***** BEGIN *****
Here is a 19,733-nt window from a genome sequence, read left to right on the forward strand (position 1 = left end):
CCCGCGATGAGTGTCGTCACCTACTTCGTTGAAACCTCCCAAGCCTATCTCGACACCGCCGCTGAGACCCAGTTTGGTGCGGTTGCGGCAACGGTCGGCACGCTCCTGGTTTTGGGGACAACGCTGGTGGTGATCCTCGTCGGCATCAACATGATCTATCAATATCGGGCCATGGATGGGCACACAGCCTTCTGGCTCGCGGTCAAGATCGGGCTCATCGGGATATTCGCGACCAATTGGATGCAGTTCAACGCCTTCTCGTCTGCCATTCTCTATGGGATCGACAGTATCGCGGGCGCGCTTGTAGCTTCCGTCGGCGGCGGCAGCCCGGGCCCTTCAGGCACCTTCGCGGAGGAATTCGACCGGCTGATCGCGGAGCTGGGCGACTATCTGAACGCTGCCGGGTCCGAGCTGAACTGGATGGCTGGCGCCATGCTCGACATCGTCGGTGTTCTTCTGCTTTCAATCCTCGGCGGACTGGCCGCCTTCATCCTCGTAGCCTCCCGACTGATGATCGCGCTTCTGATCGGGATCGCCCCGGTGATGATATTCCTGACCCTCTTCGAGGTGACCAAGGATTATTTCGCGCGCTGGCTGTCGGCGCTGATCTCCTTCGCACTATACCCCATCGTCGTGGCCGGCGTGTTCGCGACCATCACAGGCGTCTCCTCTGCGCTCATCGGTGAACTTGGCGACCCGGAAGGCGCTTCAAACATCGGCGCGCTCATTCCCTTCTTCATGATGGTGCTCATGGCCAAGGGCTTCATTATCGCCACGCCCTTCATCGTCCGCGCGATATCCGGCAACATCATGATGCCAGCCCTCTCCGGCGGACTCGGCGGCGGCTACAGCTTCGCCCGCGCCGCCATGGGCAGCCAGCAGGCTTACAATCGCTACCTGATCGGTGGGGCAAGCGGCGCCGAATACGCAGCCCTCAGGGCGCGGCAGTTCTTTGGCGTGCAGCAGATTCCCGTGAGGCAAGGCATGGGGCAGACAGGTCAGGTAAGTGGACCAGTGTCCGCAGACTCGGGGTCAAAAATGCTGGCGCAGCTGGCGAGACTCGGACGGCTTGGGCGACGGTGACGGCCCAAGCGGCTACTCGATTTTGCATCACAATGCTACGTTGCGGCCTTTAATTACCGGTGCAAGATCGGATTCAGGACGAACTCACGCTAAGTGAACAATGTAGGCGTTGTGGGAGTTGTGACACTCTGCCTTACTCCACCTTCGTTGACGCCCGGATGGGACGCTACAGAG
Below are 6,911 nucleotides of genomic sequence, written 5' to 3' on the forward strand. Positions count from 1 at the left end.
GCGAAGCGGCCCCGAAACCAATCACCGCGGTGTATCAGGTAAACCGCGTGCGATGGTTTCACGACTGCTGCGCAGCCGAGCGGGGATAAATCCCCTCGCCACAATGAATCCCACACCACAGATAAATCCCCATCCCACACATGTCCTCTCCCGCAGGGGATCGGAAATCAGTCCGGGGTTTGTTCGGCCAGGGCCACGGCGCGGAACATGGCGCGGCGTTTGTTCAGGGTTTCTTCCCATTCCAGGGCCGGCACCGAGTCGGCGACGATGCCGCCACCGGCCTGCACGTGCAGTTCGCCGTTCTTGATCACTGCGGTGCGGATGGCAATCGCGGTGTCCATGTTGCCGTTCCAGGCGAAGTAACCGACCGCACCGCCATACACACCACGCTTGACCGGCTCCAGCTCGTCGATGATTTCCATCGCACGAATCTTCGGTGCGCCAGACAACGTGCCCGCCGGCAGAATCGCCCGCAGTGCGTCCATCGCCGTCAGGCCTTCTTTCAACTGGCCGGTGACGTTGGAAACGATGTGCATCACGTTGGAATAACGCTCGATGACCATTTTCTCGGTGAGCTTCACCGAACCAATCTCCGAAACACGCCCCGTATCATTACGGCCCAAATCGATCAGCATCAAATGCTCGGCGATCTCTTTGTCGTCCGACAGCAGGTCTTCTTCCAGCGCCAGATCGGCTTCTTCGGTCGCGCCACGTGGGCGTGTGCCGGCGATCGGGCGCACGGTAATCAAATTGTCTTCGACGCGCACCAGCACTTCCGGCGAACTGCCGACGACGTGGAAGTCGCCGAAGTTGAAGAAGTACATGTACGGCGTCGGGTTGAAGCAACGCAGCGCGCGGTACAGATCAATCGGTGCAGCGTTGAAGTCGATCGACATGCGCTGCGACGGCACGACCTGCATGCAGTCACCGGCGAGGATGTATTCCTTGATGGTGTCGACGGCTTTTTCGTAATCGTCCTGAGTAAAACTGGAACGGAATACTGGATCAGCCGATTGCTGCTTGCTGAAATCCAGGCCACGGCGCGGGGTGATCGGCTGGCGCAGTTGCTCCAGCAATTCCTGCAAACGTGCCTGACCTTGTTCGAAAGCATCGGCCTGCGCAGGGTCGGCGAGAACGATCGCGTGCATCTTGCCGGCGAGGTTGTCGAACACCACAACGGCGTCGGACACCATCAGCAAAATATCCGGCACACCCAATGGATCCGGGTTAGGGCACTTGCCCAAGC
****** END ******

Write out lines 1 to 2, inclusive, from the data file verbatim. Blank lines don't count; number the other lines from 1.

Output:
Here is a 19,733-nt window from a genome sequence, read left to right on the forward strand (position 1 = left end):
CCCGCGATGAGTGTCGTCACCTACTTCGTTGAAACCTCCCAAGCCTATCTCGACACCGCCGCTGAGACCCAGTTTGGTGCGGTTGCGGCAACGGTCGGCACGCTCCTGGTTTTGGGGACAACGCTGGTGGTGATCCTCGTCGGCATCAACATGATCTATCAATATCGGGCCATGGATGGGCACACAGCCTTCTGGCTCGCGGTCAAGATCGGGCTCATCGGGATATTCGCGACCAATTGGATGCAGTTCAACGCCTTCTCGTCTGCCATTCTCTATGGGATCGACAGTATCGCGGGCGCGCTTGTAGCTTCCGTCGGCGGCGGCAGCCCGGGCCCTTCAGGCACCTTCGCGGAGGAATTCGACCGGCTGATCGCGGAGCTGGGCGACTATCTGAACGCTGCCGGGTCCGAGCTGAACTGGATGGCTGGCGCCATGCTCGACATCGTCGGTGTTCTTCTGCTTTCAATCCTCGGCGGACTGGCCGCCTTCATCCTCGTAGCCTCCCGACTGATGATCGCGCTTCTGATCGGGATCGCCCCGGTGATGATATTCCTGACCCTCTTCGAGGTGACCAAGGATTATTTCGCGCGCTGGCTGTCGGCGCTGATCTCCTTCGCACTATACCCCATCGTCGTGGCCGGCGTGTTCGCGACCATCACAGGCGTCTCCTCTGCGCTCATCGGTGAACTTGGCGACCCGGAAGGCGCTTCAAACATCGGCGCGCTCATTCCCTTCTTCATGATGGTGCTCATGGCCAAGGGCTTCATTATCGCCACGCCCTTCATCGTCCGCGCGATATCCGGCAACATCATGATGCCAGCCCTCTCCGGCGGACTCGGCGGCGGCTACAGCTTCGCCCGCGCCGCCATGGGCAGCCAGCAGGCTTACAATCGCTACCTGATCGGTGGGGCAAGCGGCGCCGAATACGCAGCCCTCAGGGCGCGGCAGTTCTTTGGCGTGCAGCAGATTCCCGTGAGGCAAGGCATGGGGCAGACAGGTCAGGTAAGTGGACCAGTGTCCGCAGACTCGGGGTCAAAAATGCTGGCGCAGCTGGCGAGACTCGGACGGCTTGGGCGACGGTGACGGCCCAAGCGGCTACTCGATTTTGCATCACAATGCTACGTTGCGGCCTTTAATTACCGGTGCAAGATCGGATTCAGGACGAACTCACGCTAAGTGAACAATGTAGGCGTTGTGGGAGTTGTGACACTCTGCCTTACTCCACCTTCGTTGACGCCCGGATGGGACGCTACAGAG